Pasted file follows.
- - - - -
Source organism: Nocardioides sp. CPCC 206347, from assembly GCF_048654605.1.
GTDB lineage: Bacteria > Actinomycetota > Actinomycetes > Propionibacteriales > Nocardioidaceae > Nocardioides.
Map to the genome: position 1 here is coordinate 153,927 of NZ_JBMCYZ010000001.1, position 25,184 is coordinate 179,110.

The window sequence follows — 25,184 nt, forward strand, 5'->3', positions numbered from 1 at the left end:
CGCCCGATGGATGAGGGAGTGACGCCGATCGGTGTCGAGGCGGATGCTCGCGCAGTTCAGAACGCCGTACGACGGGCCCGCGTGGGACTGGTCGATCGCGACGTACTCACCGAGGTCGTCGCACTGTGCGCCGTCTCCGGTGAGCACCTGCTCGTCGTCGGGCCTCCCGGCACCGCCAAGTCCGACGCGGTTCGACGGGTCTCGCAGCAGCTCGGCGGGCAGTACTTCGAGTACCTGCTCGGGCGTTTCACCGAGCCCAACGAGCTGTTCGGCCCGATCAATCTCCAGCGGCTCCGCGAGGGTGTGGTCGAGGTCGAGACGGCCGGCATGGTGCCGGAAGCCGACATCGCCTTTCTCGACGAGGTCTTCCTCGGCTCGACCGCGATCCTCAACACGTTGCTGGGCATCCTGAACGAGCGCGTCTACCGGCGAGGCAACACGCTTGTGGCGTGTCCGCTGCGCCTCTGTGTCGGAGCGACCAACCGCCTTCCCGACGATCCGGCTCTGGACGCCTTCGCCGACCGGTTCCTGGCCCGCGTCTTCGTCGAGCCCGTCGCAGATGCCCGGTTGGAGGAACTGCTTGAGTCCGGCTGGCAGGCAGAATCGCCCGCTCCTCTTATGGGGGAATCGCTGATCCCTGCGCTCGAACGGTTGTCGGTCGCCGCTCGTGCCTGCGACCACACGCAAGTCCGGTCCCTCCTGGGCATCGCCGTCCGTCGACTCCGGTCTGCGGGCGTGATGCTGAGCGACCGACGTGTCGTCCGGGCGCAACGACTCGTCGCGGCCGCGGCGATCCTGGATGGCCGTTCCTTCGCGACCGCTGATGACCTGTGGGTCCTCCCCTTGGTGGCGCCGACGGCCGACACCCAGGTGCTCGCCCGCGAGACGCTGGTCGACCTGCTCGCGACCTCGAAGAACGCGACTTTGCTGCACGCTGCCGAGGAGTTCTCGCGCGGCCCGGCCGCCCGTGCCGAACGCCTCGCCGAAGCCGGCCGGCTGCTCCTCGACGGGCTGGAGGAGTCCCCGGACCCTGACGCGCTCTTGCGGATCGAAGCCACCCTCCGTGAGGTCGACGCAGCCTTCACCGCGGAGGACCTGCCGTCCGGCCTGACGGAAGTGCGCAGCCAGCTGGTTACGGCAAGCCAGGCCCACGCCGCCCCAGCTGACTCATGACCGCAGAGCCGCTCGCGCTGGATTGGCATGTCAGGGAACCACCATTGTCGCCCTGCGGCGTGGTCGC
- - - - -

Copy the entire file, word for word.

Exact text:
Source organism: Nocardioides sp. CPCC 206347, from assembly GCF_048654605.1.
GTDB lineage: Bacteria > Actinomycetota > Actinomycetes > Propionibacteriales > Nocardioidaceae > Nocardioides.
Map to the genome: position 1 here is coordinate 153,927 of NZ_JBMCYZ010000001.1, position 25,184 is coordinate 179,110.

The window sequence follows — 25,184 nt, forward strand, 5'->3', positions numbered from 1 at the left end:
CGCCCGATGGATGAGGGAGTGACGCCGATCGGTGTCGAGGCGGATGCTCGCGCAGTTCAGAACGCCGTACGACGGGCCCGCGTGGGACTGGTCGATCGCGACGTACTCACCGAGGTCGTCGCACTGTGCGCCGTCTCCGGTGAGCACCTGCTCGTCGTCGGGCCTCCCGGCACCGCCAAGTCCGACGCGGTTCGACGGGTCTCGCAGCAGCTCGGCGGGCAGTACTTCGAGTACCTGCTCGGGCGTTTCACCGAGCCCAACGAGCTGTTCGGCCCGATCAATCTCCAGCGGCTCCGCGAGGGTGTGGTCGAGGTCGAGACGGCCGGCATGGTGCCGGAAGCCGACATCGCCTTTCTCGACGAGGTCTTCCTCGGCTCGACCGCGATCCTCAACACGTTGCTGGGCATCCTGAACGAGCGCGTCTACCGGCGAGGCAACACGCTTGTGGCGTGTCCGCTGCGCCTCTGTGTCGGAGCGACCAACCGCCTTCCCGACGATCCGGCTCTGGACGCCTTCGCCGACCGGTTCCTGGCCCGCGTCTTCGTCGAGCCCGTCGCAGATGCCCGGTTGGAGGAACTGCTTGAGTCCGGCTGGCAGGCAGAATCGCCCGCTCCTCTTATGGGGGAATCGCTGATCCCTGCGCTCGAACGGTTGTCGGTCGCCGCTCGTGCCTGCGACCACACGCAAGTCCGGTCCCTCCTGGGCATCGCCGTCCGTCGACTCCGGTCTGCGGGCGTGATGCTGAGCGACCGACGTGTCGTCCGGGCGCAACGACTCGTCGCGGCCGCGGCGATCCTGGATGGCCGTTCCTTCGCGACCGCTGATGACCTGTGGGTCCTCCCCTTGGTGGCGCCGACGGCCGACACCCAGGTGCTCGCCCGCGAGACGCTGGTCGACCTGCTCGCGACCTCGAAGAACGCGACTTTGCTGCACGCTGCCGAGGAGTTCTCGCGCGGCCCGGCCGCCCGTGCCGAACGCCTCGCCGAAGCCGGCCGGCTGCTCCTCGACGGGCTGGAGGAGTCCCCGGACCCTGACGCGCTCTTGCGGATCGAAGCCACCCTCCGTGAGGTCGACGCAGCCTTCACCGCGGAGGACCTGCCGTCCGGCCTGACGGAAGTGCGCAGCCAGCTGGTTACGGCAAGCCAGGCCCACGCCGCCCCAGCTGACTCATGACCGCAGAGCCGCTCGCGCTGGATTGGCATGTCAGGGAACCACCATTGTCGCCCTGCGGCGTGGTCGC